Editor’s note: This is the second entry in a series of interviews with candidates running for office in the upcoming local elections. Interviewees will include candidates for the Watsonville City Council, the Pajaro Valley Unified School District Board of Trustees, the Pajaro Valley Water Management Agency and the Cabrillo Community College Governing Board. For information on all candidates and offices visit votescount.com.
WATSONVILLE—Two newcomers to the political arena are vying for the Trustee Area 3 seat on the Pajaro Valley Unified School District Board of Trustees, which was vacated by longtime member Karen Osmundson.
Oscar Soto, who worked for years in the PVUSD Maintenance Department before moving to the Santa Cruz Public Works Department, is facing off with Amanda Hernandez, who works as a patient care technician in a dialysis clinic.
Neither have held elected office, but both say they were driven to run by their children. Soto has three high school graduates and one set to graduate from Watsonville High School, and Hernandez plans to send her future children through PVUSD schools.
During his time as a Pajaro Valley Unified School District maintenance supervisor, Oscar Soto said he became familiar with the condition of many of the district’s 35 schools. Those conditions, he says, prompted him to move his kids out of district schools.
“We weren’t happy with the educational environment our kids were involved with,” he said. “As parents we made a conscious decision for the better.”
The problems, he says, include degraded locker rooms, corroded gas lines, underground water issues and dilapidated portable classrooms.
“These buildings were intended for a 10, maybe a 15-year lifespan, and some have been in place for over 40 years,” he said. “That’s going to be one of my main focuses is to try and improve the environment for the kids down there.”
Soto also said he hopes to bolster academics and improve student test scores.
Soto, 49, served in the U.S. Army from 1989-97. He is bilingual, and is familiar with the issues facing the families in Area 3—which includes Pajaro—where many families are low-income, immigrant and agriculture workers.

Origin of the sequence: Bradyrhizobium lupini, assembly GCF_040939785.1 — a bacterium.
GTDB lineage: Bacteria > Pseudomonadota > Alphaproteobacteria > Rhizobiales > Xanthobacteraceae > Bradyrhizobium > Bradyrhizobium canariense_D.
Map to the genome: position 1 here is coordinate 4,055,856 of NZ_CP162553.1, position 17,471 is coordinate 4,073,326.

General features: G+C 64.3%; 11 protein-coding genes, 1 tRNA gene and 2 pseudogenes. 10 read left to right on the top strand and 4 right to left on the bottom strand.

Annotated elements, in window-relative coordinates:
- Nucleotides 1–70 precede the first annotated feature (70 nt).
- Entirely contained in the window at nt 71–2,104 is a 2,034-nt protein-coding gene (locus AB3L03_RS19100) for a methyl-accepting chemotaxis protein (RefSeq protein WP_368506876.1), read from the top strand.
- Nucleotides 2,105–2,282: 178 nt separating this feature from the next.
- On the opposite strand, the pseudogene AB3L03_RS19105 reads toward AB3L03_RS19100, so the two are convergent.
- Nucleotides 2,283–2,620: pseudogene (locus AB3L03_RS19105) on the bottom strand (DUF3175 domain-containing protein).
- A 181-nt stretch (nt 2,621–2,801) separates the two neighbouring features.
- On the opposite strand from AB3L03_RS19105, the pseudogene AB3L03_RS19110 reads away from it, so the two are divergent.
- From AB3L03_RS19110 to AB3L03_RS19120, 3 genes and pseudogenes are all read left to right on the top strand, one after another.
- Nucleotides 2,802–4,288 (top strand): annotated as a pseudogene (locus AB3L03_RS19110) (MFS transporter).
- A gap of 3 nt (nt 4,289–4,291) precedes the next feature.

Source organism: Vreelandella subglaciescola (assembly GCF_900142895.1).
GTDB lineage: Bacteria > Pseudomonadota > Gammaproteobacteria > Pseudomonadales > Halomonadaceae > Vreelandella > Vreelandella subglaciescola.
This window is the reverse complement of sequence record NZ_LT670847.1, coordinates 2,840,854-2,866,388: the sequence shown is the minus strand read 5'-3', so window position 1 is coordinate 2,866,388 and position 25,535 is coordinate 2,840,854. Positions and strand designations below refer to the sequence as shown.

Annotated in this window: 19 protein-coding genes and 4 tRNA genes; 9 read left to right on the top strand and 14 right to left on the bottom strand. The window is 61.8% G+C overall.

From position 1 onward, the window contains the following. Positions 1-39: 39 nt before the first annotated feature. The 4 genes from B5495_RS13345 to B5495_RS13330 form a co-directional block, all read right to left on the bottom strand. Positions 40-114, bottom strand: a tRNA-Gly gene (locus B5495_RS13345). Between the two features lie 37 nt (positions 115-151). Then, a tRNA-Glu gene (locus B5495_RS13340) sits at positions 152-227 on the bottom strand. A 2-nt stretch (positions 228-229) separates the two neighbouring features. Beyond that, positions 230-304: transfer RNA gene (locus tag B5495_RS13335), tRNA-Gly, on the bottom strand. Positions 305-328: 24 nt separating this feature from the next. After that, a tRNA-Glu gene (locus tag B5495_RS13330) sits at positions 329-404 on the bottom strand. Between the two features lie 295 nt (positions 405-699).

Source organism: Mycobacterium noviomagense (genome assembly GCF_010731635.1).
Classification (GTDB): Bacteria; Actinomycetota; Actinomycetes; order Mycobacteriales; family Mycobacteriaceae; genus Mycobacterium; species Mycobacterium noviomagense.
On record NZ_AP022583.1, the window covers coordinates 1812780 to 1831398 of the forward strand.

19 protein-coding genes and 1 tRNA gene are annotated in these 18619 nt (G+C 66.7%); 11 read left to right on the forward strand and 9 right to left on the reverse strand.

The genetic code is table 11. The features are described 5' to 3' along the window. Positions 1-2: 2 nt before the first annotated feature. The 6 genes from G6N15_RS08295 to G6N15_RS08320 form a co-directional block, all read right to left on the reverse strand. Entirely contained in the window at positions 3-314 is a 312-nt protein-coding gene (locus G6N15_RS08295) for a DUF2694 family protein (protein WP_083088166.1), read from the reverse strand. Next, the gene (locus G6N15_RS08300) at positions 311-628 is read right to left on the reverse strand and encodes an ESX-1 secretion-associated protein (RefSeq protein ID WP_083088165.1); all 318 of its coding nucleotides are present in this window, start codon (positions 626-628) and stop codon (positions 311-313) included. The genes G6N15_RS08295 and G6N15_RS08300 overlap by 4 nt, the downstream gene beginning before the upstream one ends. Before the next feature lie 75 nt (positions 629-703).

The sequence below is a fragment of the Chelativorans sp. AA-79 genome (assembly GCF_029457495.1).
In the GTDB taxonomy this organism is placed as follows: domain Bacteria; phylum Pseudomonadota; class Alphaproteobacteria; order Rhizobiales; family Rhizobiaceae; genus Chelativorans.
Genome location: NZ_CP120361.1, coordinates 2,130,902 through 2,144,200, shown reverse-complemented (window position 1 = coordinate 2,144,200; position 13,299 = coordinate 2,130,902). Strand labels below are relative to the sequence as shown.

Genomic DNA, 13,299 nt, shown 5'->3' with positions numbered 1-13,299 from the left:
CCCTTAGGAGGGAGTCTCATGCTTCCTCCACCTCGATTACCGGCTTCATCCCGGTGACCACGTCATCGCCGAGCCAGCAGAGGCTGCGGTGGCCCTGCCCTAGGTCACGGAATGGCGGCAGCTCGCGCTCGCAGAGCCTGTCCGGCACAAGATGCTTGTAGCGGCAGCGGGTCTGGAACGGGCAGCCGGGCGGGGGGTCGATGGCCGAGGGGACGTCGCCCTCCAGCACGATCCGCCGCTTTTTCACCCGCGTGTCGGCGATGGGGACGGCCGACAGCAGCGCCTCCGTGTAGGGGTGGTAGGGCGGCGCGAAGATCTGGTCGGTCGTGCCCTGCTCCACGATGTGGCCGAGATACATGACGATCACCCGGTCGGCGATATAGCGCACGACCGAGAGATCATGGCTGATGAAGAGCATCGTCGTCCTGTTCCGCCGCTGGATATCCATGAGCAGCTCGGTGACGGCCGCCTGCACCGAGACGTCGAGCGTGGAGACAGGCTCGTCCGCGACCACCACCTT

He says he recently reached out to the community at Second Harvest Food Bank to connect with the people who would be his constituents, where he discovered a disconnect between the district’s governing board and the community.
“It was surprising to me,” he said. “A lot of the folks I spoke with didn’t even know that this position existed. That it was out there for them. I think it’s going to be a good opportunity to educate the community and let them know, ‘Hey, you do have a voice for your kids’ education.’”
He also said he wants to avoid layoffs in favor of furloughs when making budget decisions.
“It’s going to be a matter of reviewing what’s affecting the budget, how can those things be applied in other ways and help the staff out so they can keep their jobs and keep the district going, because our ultimate goal is to keep the kids going,” he said.
“This is my first opportunity to make a difference. To have an opportunity to sit up there and try to improve things overall.”
Soto also says he would work to assure that teachers and staff are paid competitive salaries, build up the district’s music and art programs, support sports and after-school programs and demand fiscal transparency from district administration.
A lifelong resident of the Pajaro Valley, Amanda Hernandez attended Hall District Elementary School, Pajaro Middle School and graduated from Watsonville High School in 2006.
With a love for her community, and a desire to call the Pajaro Valley Home for the foreseeable future, she says she wants to improve the district’s schools for her future kids.
“I want to get more involved in my community,” she said. “I’m planning on having children in the near future, so I really want to be a part of making sure that whatever school they are going to be in is going to be to their betterment and for it to be as effective as possible.”
Hernandez, 32, studied communication at Cal State Monterey Bay. She works as a patient care technician in a dialysis clinic.
She says this experience—along with the fact that she would enter the position with no set agenda—makes her an ideal candidate.
“I listen with an open ear,” she said. “I don’t take sides.
Hernandez says she is ready to delve into the complexities of the district’s budget, which involves poring over pages of line-item details, and in lean years making broad decisions about what to cut.
She also said she wants to find ways for the community to become involved in the district.
Many people, she said—herself included until recently—don’t attend or watch school board meetings, or participate in the decisions that involve their children.
That would change under her leadership, she said.
“My goal is to try to get more parent participation and community participation, because I know that’s how we’re going to better our schools,” she said. “I really do love the community I live in and my whole role here is to help and to be an ear between the board and the community.”